Abstract

The task of distinguishing material changes from shadow boundaries in chromatic images is discussed. Although there have been previous attempts at providing solutions to this problem, the assumptions that were adopted were too restrictive. Using a simple reflection model, we show that the ambient illumination cannot be assumed to have the same spectral characteristics as the incident illumination, since it may lead to the classification of shadow boundaries as material changes. In such cases, we show that it is necessary to take into account the spectral properties of the ambient illumination in order to develop a technique that is more robust and stable than previous techniques. This technique uses a biologically motivated model of color vision and, in particular, a set of chromatic-opponent and double-opponent center-surround operators. We apply this technique to simulated test patterns as well as to a chromatic image. It is shown that, given some knowledge about the strength of the ambient illumination, this method provides a better classification of shadow boundaries and material changes.

© 1986 Optical Society of America

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References

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  1. R. Nevatia, “A color edge detector and its use in scene segmentation,” IEEE Trans. Syst. Man Cybern. SMC-7, 820–826 (1977).
  2. G. B. Coleman, H. C. Andrews, “Imaging segmentation by clustering,” Proc. IEEE 67, 773–785 (1979).
    [Crossref]
  3. P. A. Nagin, A. R. Hanson, E. M. Riseman, “Studies in global and local histogram-guided relaxation algorithms,” IEEE Trans. Pattern Anal. Machine Intell. PAMI-4, 263–276 (1982).
    [Crossref]
  4. B. J. Schacter, L. S. Davis, A. Rosenfeld, “Scene segmentation by cluster detection in color spaces,” SIGART Newsl. 58, 16–17 (1976).
  5. R. Ohlander, K. E. Price, D. R. Reddy, “Picture segmentation using a recursive region splitting method,” Comput. Graphics Image Process. 8, 313–333 (1978).
    [Crossref]
  6. M. D. Levine, S. I. Shaheen, “A modular computer vision system for picture segmentation and interpretation, Part 1,” in Proceedings of IEEE Conference on Pattern Recognition and Image Processing (Institute of Electrical and Electronics Engineers, New York, 1979), pp. 523–533.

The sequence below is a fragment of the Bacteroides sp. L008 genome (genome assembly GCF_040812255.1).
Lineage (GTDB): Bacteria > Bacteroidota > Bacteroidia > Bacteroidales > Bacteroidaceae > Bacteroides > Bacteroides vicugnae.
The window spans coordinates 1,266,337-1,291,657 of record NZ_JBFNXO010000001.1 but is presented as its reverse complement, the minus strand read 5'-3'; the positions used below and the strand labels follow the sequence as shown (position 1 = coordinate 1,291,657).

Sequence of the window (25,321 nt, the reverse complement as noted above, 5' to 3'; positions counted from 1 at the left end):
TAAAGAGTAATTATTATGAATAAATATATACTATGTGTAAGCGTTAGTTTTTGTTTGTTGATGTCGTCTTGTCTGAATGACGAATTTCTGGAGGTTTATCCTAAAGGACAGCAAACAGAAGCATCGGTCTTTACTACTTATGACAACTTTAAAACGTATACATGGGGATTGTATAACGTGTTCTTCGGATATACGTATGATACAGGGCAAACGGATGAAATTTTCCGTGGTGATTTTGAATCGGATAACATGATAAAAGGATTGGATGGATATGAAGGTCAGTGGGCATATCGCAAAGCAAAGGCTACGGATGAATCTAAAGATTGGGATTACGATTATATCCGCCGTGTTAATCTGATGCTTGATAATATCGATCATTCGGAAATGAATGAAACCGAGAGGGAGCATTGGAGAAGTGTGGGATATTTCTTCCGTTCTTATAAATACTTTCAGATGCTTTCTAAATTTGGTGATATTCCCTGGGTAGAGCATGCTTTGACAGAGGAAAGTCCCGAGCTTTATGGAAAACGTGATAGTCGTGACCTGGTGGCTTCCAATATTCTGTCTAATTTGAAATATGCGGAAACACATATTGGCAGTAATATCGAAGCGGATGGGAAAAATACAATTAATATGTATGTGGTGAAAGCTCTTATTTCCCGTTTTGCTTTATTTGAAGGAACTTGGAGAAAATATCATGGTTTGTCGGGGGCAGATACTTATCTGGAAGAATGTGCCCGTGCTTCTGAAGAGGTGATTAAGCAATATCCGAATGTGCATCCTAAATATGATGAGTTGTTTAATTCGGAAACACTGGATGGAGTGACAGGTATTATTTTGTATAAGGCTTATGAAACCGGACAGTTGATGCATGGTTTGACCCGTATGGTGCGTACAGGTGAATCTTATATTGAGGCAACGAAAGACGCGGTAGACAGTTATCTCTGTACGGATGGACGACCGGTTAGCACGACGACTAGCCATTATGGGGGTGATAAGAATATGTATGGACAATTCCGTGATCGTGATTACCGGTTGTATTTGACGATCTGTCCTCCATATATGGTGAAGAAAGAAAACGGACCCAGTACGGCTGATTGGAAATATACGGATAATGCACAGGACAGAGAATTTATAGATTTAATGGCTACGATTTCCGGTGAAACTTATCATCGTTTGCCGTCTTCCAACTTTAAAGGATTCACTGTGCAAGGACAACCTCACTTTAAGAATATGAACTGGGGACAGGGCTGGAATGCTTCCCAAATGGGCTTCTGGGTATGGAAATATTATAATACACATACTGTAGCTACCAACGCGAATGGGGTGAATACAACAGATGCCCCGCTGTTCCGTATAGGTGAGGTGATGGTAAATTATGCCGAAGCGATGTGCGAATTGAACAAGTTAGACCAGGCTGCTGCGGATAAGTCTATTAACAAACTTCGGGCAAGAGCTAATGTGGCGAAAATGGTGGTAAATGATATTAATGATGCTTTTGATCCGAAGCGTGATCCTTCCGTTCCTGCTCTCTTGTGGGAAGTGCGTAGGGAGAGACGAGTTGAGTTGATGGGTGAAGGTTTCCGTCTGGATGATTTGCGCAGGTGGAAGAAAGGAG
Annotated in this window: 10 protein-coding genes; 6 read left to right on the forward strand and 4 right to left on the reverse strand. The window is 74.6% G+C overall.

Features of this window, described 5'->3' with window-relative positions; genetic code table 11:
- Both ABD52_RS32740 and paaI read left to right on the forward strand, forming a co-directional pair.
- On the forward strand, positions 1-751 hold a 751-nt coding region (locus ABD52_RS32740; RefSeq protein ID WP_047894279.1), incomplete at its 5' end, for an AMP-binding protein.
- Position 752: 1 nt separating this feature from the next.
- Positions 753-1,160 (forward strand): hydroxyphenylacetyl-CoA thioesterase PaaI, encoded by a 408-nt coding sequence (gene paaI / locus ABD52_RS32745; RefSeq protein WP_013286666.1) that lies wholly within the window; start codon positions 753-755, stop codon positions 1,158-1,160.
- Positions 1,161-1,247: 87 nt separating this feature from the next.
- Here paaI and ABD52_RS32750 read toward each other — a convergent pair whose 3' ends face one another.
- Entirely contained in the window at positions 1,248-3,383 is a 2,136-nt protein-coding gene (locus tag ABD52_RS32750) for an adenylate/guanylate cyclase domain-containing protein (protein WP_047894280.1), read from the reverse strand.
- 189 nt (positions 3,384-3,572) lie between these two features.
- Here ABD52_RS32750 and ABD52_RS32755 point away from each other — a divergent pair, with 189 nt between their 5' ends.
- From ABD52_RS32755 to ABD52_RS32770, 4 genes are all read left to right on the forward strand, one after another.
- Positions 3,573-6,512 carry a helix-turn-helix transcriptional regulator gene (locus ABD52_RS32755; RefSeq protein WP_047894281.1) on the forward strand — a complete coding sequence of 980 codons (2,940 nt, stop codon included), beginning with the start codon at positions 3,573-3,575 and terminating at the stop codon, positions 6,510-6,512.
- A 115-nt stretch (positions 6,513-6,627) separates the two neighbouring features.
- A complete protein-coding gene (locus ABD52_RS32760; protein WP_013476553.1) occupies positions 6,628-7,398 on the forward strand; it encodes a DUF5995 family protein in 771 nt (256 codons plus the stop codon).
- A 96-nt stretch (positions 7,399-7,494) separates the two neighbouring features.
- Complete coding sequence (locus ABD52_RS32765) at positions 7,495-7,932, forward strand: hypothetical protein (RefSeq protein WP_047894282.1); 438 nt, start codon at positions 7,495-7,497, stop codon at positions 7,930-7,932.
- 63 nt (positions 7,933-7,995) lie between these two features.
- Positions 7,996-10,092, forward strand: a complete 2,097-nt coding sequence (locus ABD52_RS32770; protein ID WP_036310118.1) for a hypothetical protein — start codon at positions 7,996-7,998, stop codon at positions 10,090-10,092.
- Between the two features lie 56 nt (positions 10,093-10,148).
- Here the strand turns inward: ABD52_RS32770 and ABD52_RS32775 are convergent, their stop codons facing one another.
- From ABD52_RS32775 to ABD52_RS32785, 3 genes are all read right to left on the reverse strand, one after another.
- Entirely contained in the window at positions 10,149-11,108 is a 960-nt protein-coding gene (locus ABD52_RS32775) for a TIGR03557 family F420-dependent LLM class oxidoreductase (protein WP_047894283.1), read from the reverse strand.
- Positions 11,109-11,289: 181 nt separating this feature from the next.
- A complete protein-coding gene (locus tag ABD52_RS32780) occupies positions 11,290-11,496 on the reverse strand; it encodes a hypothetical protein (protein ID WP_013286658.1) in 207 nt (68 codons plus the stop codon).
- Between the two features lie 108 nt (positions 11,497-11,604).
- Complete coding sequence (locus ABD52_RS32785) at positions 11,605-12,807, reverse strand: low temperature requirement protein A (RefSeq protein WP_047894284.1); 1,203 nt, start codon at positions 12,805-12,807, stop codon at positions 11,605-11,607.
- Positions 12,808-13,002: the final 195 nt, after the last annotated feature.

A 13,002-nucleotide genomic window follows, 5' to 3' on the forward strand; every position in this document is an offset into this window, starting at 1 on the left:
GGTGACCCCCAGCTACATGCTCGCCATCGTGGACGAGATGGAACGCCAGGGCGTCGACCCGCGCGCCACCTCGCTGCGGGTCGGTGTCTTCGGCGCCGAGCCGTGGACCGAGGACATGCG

7. M. Nagao, T. Matsuyama, Y. Ikeda, “Region extraction and shape analysis in aerial photographs,” Comput. Graphics Image Process. 10, 195–223 (1979).
    [Crossref]
  8. K. E. Sloan, “World model driven recognition of natural scenes,” Ph.D. dissertation (University of Pennsylvania, Philadelphia, Pa., 1977).
  9. J. M. Rubin, W. A. Richards, “Color vision and image intensities: when are changes material?” Biol. Cybern. 45, 215–226 (1982).
    [Crossref] [PubMed]
  10. J. M. Rubin, W. A. Richards, “Color vision: representing material changes,” AI Memo 764 (MIT Artificial Intelligence Laboratory, Cambridge, Mass., 1984).
  11. S. A. Shafer, “Using color to separate reflection components,” Technical Rep. TR-136 (Department of Computer Science, University of Rochester, Rochester, N.Y., 1984).
  12. R. L. Cook, K. E. Torrance, “A reflectance model for computer graphics,” Comput. Graphics 15, 307–316 (1981).
    [Crossref]
  13. R. M. Boynton, D. N. Whitten, “Visual adaptation in monkey cones: recordings of late receptor potentials,” Science 170, 1423–1426 (1970).
    [Crossref] [PubMed]
  14. W. A. H. Rushton, “Peripheral coding in the nervous system,” in Sensory Communication, W. A. Rosenblith, ed. (MIT Press, Cambridge, Mass., 1961).
  15. M. S. Livingstone, D. H. Hubel, “Anatomy and physiology of a color system in the primate visual cortex,” J. Neurosci. 4, 309–356 (1984).
    [PubMed]
  16. C. R. Michael, “Color vision mechanisms in monkey striate cortex: dual-opponent cells with concentric receptive fields,” J. Neurophys. 41, 557–576 (1978).
  17. R. Gershon, “Empirical results with a model of color vision,” in Proceedings of IEEE Conference on Computer Vision and Pattern Recognition (Institute of Electrical and Electronics Engineers, New York, 1985), pp. 302–305.
  18. M. S. Longuet-Higgins, “The distribution of intervals between zeros of a stationary random function,” Phil. Trans. R. Soc. London Ser. A 254, 557–599 (1962).
    [Crossref]
  19. D. J. Fleet, A. D. Jepson, P. E. Hallett, “A spatio-temporal model for early visual processing,” Technical Rep. RBCV-TR-84-1 (Department of Computer Science, University of Toronto, Toronto, 1984).

1984 (1)

M. S. Livingstone, D. H. Hubel, “Anatomy and physiology of a color system in the primate visual cortex,” J. Neurosci. 4, 309–356 (1984).
[PubMed]

1982 (2)

P. A. Nagin, A. R. Hanson, E. M. Riseman, “Studies in global and local histogram-guided relaxation algorithms,” IEEE Trans. Pattern Anal. Machine Intell. PAMI-4, 263–276 (1982).
[Crossref]